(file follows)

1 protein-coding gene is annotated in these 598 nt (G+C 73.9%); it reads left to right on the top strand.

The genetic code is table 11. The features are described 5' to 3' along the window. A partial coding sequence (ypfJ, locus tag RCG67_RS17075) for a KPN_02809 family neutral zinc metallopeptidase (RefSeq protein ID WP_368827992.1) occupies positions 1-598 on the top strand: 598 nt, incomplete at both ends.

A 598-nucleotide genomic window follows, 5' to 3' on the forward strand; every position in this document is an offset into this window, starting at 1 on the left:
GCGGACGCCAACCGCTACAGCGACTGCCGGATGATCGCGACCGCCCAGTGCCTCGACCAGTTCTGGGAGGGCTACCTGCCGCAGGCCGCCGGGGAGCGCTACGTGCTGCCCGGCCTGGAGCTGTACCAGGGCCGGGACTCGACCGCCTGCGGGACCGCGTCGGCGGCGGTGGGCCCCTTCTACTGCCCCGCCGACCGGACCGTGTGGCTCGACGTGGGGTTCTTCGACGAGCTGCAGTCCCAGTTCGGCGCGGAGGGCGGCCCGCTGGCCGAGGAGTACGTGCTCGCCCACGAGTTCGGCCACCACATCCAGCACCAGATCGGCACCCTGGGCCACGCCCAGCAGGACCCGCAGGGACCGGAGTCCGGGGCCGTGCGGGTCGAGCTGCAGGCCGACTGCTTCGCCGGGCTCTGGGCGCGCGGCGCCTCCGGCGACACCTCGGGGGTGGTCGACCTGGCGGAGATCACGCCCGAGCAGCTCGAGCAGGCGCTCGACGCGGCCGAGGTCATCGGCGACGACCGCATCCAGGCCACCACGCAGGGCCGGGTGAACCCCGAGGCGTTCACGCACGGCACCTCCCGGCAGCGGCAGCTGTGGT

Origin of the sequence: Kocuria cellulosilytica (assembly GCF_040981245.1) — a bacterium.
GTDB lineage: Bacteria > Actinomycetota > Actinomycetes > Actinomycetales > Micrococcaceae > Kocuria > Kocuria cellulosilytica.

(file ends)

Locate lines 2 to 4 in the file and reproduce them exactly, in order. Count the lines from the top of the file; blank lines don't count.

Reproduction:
The genetic code is table 11. The features are described 5' to 3' along the window. A partial coding sequence (ypfJ, locus tag RCG67_RS17075) for a KPN_02809 family neutral zinc metallopeptidase (RefSeq protein ID WP_368827992.1) occupies positions 1-598 on the top strand: 598 nt, incomplete at both ends.

A 598-nucleotide genomic window follows, 5' to 3' on the forward strand; every position in this document is an offset into this window, starting at 1 on the left:
GCGGACGCCAACCGCTACAGCGACTGCCGGATGATCGCGACCGCCCAGTGCCTCGACCAGTTCTGGGAGGGCTACCTGCCGCAGGCCGCCGGGGAGCGCTACGTGCTGCCCGGCCTGGAGCTGTACCAGGGCCGGGACTCGACCGCCTGCGGGACCGCGTCGGCGGCGGTGGGCCCCTTCTACTGCCCCGCCGACCGGACCGTGTGGCTCGACGTGGGGTTCTTCGACGAGCTGCAGTCCCAGTTCGGCGCGGAGGGCGGCCCGCTGGCCGAGGAGTACGTGCTCGCCCACGAGTTCGGCCACCACATCCAGCACCAGATCGGCACCCTGGGCCACGCCCAGCAGGACCCGCAGGGACCGGAGTCCGGGGCCGTGCGGGTCGAGCTGCAGGCCGACTGCTTCGCCGGGCTCTGGGCGCGCGGCGCCTCCGGCGACACCTCGGGGGTGGTCGACCTGGCGGAGATCACGCCCGAGCAGCTCGAGCAGGCGCTCGACGCGGCCGAGGTCATCGGCGACGACCGCATCCAGGCCACCACGCAGGGCCGGGTGAACCCCGAGGCGTTCACGCACGGCACCTCCCGGCAGCGGCAGCTGTGGT